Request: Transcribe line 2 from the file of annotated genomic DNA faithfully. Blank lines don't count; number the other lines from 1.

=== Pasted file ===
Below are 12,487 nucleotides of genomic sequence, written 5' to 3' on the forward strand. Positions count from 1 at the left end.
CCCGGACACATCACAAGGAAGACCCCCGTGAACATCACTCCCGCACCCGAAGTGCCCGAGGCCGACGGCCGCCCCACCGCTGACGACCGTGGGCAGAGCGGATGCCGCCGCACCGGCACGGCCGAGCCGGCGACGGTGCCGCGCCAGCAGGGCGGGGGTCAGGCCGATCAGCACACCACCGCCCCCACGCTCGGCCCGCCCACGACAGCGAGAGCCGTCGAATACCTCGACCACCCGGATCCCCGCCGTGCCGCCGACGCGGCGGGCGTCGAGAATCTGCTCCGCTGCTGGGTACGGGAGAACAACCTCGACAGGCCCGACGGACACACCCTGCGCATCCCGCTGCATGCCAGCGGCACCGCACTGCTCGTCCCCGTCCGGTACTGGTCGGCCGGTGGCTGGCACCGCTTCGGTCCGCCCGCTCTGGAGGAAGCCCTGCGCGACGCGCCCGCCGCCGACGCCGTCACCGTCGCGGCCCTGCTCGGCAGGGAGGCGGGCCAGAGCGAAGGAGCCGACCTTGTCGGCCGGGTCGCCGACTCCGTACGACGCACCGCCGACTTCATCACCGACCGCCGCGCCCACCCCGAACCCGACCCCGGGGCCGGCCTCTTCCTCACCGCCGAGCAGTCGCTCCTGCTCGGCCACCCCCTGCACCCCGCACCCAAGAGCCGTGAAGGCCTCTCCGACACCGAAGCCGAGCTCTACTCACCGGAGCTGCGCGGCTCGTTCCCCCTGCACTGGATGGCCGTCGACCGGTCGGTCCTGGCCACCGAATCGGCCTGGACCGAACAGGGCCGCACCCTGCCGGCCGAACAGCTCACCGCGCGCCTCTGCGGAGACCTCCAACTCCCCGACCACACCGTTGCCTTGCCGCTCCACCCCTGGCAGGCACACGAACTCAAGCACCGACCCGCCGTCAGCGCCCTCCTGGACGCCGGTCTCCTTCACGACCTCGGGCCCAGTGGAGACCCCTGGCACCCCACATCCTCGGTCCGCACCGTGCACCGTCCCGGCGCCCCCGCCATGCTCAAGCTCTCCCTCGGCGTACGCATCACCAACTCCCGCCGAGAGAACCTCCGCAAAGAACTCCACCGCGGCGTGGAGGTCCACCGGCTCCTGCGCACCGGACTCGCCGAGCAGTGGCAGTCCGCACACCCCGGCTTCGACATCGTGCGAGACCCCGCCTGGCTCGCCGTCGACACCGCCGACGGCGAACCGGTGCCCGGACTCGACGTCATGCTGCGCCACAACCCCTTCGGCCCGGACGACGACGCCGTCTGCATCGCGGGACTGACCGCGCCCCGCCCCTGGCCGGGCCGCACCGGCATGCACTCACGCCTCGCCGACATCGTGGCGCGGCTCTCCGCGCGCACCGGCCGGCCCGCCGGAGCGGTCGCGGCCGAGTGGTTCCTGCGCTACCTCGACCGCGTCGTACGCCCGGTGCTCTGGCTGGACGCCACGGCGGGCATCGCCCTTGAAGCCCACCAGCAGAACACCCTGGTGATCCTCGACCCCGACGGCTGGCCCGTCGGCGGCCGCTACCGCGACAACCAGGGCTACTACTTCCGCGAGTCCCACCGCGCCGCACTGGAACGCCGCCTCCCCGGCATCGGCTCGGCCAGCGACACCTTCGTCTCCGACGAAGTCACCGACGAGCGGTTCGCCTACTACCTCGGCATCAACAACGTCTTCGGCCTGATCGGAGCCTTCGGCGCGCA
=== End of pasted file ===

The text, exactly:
CCCGGACACATCACAAGGAAGACCCCCGTGAACATCACTCCCGCACCCGAAGTGCCCGAGGCCGACGGCCGCCCCACCGCTGACGACCGTGGGCAGAGCGGATGCCGCCGCACCGGCACGGCCGAGCCGGCGACGGTGCCGCGCCAGCAGGGCGGGGGTCAGGCCGATCAGCACACCACCGCCCCCACGCTCGGCCCGCCCACGACAGCGAGAGCCGTCGAATACCTCGACCACCCGGATCCCCGCCGTGCCGCCGACGCGGCGGGCGTCGAGAATCTGCTCCGCTGCTGGGTACGGGAGAACAACCTCGACAGGCCCGACGGACACACCCTGCGCATCCCGCTGCATGCCAGCGGCACCGCACTGCTCGTCCCCGTCCGGTACTGGTCGGCCGGTGGCTGGCACCGCTTCGGTCCGCCCGCTCTGGAGGAAGCCCTGCGCGACGCGCCCGCCGCCGACGCCGTCACCGTCGCGGCCCTGCTCGGCAGGGAGGCGGGCCAGAGCGAAGGAGCCGACCTTGTCGGCCGGGTCGCCGACTCCGTACGACGCACCGCCGACTTCATCACCGACCGCCGCGCCCACCCCGAACCCGACCCCGGGGCCGGCCTCTTCCTCACCGCCGAGCAGTCGCTCCTGCTCGGCCACCCCCTGCACCCCGCACCCAAGAGCCGTGAAGGCCTCTCCGACACCGAAGCCGAGCTCTACTCACCGGAGCTGCGCGGCTCGTTCCCCCTGCACTGGATGGCCGTCGACCGGTCGGTCCTGGCCACCGAATCGGCCTGGACCGAACAGGGCCGCACCCTGCCGGCCGAACAGCTCACCGCGCGCCTCTGCGGAGACCTCCAACTCCCCGACCACACCGTTGCCTTGCCGCTCCACCCCTGGCAGGCACACGAACTCAAGCACCGACCCGCCGTCAGCGCCCTCCTGGACGCCGGTCTCCTTCACGACCTCGGGCCCAGTGGAGACCCCTGGCACCCCACATCCTCGGTCCGCACCGTGCACCGTCCCGGCGCCCCCGCCATGCTCAAGCTCTCCCTCGGCGTACGCATCACCAACTCCCGCCGAGAGAACCTCCGCAAAGAACTCCACCGCGGCGTGGAGGTCCACCGGCTCCTGCGCACCGGACTCGCCGAGCAGTGGCAGTCCGCACACCCCGGCTTCGACATCGTGCGAGACCCCGCCTGGCTCGCCGTCGACACCGCCGACGGCGAACCGGTGCCCGGACTCGACGTCATGCTGCGCCACAACCCCTTCGGCCCGGACGACGACGCCGTCTGCATCGCGGGACTGACCGCGCCCCGCCCCTGGCCGGGCCGCACCGGCATGCACTCACGCCTCGCCGACATCGTGGCGCGGCTCTCCGCGCGCACCGGCCGGCCCGCCGGAGCGGTCGCGGCCGAGTGGTTCCTGCGCTACCTCGACCGCGTCGTACGCCCGGTGCTCTGGCTGGACGCCACGGCGGGCATCGCCCTTGAAGCCCACCAGCAGAACACCCTGGTGATCCTCGACCCCGACGGCTGGCCCGTCGGCGGCCGCTACCGCGACAACCAGGGCTACTACTTCCGCGAGTCCCACCGCGCCGCACTGGAACGCCGCCTCCCCGGCATCGGCTCGGCCAGCGACACCTTCGTCTCCGACGAAGTCACCGACGAGCGGTTCGCCTACTACCTCGGCATCAACAACGTCTTCGGCCTGATCGGAGCCTTCGGCGCGCA